WASHINGTON -- A new federally approved emergency contraceptive described by pro-life advocates as an abortion drug is now for sale.
New Jersey-based Watson Pharmaceuticals announced Dec. 1 that "ella" is available by prescription at most pharmacies and clinics in the United States, as well as through an online pharmacy.
Ella, which was approved by the U.S. Food and Drug Administration (FDA) in August, has been shown to prevent pregnancy when taken within five days after sexual intercourse, according to Watson and the government agency. The drug functions primarily to restrict or postpone ovulation in a woman, the FDA reported.
Pro-life organizations, however, charge ella can act to eliminate an embryo already implanted in the mother's womb. The pill is more closely related to RU 486, the abortion drug already sold in the United States, than to the currently marketed emergency contraceptives Plan B and Next Choice, pro-lifers say.
Ella is like RU 486, also known as mifepristone, in that it prevents production of the hormone progesterone, destroying the placenta, which provides nutrition to the embryo, and causing the tiny child's death, according to the American Association of Pro-life Obstetricians and Gynecologists (AAPLOG). Like the "morning-after" pills Plan B and Next Choice, ella also can block implantation of an embryo in the uterine wall, causing an abortion.
After Watson's announcement, Wendy Wright, president of Concerned Women for America, warned about the potential effects of ella on women and babies they may be carrying in the early stages of pregnancy. She also targeted its availability on the Internet.
"Providing the drug through a website means that anyone can buy it any number of times," Wright said. "Watson Pharmaceuticals has made it easy for girls of all ages, or a predatory man who is sexually abusing a girl or who wants to force an abortion on an unwilling woman, to obtain this drug."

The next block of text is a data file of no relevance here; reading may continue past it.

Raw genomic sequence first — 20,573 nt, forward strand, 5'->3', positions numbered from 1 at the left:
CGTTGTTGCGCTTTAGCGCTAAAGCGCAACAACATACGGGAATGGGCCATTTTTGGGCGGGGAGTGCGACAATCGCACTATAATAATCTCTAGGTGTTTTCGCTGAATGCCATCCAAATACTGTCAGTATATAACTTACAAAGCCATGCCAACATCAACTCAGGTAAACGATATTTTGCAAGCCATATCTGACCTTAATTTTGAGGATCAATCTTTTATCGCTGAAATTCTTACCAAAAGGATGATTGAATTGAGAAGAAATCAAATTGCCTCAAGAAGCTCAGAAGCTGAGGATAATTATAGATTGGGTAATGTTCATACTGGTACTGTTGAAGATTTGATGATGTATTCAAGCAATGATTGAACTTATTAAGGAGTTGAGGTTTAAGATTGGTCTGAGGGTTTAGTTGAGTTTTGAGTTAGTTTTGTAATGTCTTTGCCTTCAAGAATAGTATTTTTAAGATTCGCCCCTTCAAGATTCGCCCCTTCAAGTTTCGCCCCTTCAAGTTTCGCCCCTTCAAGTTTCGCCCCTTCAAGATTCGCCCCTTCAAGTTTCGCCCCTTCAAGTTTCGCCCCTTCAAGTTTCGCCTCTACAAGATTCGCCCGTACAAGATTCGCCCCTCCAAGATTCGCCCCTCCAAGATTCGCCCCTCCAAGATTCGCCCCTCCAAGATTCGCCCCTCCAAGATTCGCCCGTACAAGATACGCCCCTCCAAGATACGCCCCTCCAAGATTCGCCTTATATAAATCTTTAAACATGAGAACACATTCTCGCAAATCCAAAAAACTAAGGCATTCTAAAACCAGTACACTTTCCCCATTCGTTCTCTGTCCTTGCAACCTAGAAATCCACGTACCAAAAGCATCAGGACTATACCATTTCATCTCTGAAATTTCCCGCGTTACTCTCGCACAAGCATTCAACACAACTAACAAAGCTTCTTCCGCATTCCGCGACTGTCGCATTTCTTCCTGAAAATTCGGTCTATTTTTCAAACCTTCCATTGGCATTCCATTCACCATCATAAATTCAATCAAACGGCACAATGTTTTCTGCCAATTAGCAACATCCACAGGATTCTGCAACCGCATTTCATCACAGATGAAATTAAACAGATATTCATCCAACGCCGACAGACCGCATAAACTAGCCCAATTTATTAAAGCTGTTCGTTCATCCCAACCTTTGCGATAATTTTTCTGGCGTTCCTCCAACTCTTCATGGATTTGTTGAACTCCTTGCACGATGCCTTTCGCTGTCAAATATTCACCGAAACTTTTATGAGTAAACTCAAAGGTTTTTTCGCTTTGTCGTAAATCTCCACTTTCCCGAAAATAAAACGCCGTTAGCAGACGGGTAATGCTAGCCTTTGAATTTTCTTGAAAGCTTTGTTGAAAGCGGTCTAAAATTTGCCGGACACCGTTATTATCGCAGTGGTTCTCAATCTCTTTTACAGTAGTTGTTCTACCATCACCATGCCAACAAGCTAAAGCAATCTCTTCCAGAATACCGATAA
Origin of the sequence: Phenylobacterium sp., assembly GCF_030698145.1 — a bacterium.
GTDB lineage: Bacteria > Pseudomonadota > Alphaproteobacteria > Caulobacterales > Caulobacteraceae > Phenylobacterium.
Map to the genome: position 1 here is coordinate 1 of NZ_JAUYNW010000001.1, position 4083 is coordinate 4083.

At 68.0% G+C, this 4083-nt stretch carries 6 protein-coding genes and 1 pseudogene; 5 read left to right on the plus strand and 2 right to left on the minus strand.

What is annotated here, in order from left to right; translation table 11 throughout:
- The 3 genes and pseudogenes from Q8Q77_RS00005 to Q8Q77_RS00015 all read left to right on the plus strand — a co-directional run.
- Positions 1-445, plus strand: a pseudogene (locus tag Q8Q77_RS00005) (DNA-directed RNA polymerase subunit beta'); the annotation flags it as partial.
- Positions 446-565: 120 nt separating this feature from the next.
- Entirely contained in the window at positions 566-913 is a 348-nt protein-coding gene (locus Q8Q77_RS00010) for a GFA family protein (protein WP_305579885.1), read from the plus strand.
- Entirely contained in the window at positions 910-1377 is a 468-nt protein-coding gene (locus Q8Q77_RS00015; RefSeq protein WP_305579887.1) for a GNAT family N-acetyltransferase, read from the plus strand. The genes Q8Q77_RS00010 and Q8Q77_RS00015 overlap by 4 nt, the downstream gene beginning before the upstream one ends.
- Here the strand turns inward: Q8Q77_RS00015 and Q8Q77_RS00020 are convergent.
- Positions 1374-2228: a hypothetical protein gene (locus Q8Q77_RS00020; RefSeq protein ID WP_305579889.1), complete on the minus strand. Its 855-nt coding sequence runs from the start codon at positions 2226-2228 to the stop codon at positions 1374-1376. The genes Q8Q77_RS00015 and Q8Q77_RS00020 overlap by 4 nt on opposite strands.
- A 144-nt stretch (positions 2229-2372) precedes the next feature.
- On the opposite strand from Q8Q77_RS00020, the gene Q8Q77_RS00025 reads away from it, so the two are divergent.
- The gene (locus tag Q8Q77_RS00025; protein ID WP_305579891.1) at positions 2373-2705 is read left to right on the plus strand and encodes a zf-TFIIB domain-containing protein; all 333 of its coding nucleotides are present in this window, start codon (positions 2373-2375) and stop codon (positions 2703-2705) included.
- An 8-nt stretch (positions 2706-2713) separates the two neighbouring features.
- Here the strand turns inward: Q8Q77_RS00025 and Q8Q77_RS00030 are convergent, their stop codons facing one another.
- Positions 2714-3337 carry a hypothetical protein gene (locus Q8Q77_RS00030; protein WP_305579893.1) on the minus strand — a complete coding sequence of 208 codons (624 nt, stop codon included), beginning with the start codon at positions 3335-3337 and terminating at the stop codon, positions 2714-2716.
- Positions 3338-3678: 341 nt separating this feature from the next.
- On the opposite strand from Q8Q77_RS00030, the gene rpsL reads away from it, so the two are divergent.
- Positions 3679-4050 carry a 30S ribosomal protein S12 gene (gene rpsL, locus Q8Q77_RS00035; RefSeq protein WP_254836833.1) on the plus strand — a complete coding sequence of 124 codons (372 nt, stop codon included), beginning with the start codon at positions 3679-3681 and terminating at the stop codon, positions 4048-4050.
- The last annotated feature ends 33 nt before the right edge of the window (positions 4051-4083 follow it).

AAPLOG and other pro-life organizations have expressed concern that women who already are pregnant could destroy early-stage babies in their wombs by taking ella. They also have said some women are likely to ignore the product label and take ella more than five days after intercourse, threatening newly implanted embryos.
When the FDA announced its approval of ella, Richard Land, president of the Southern Baptist Ethics & Religious Liberty Commission, called the action "one more tragic step away from the culture of life on which our nation was founded."
The same drug has been on sale in Europe under the name "ellaOne" for the last 18 months.
RU 486, which was approved by the FDA in 2000, is used as the first part of a process normally occurring in the first seven weeks of pregnancy. After RU 486 causes the death of the tiny child, a second drug, misoprostol, is taken two days later, causing the uterus to contract and to expel the baby.
The "morning-after" pills Plan B and Next Choice are basically heavier doses of birth control pills. Under the regimen, a woman takes a pill within 72 hours of sexual intercourse and another dose 12 hours later. Another "morning-after" pill, Plan B One-step, can be taken in a single dose within 72 hours. The "morning-after" pill supposedly works to restrict ovulation in a woman or prevent fertilization, but it also can prevent implantation.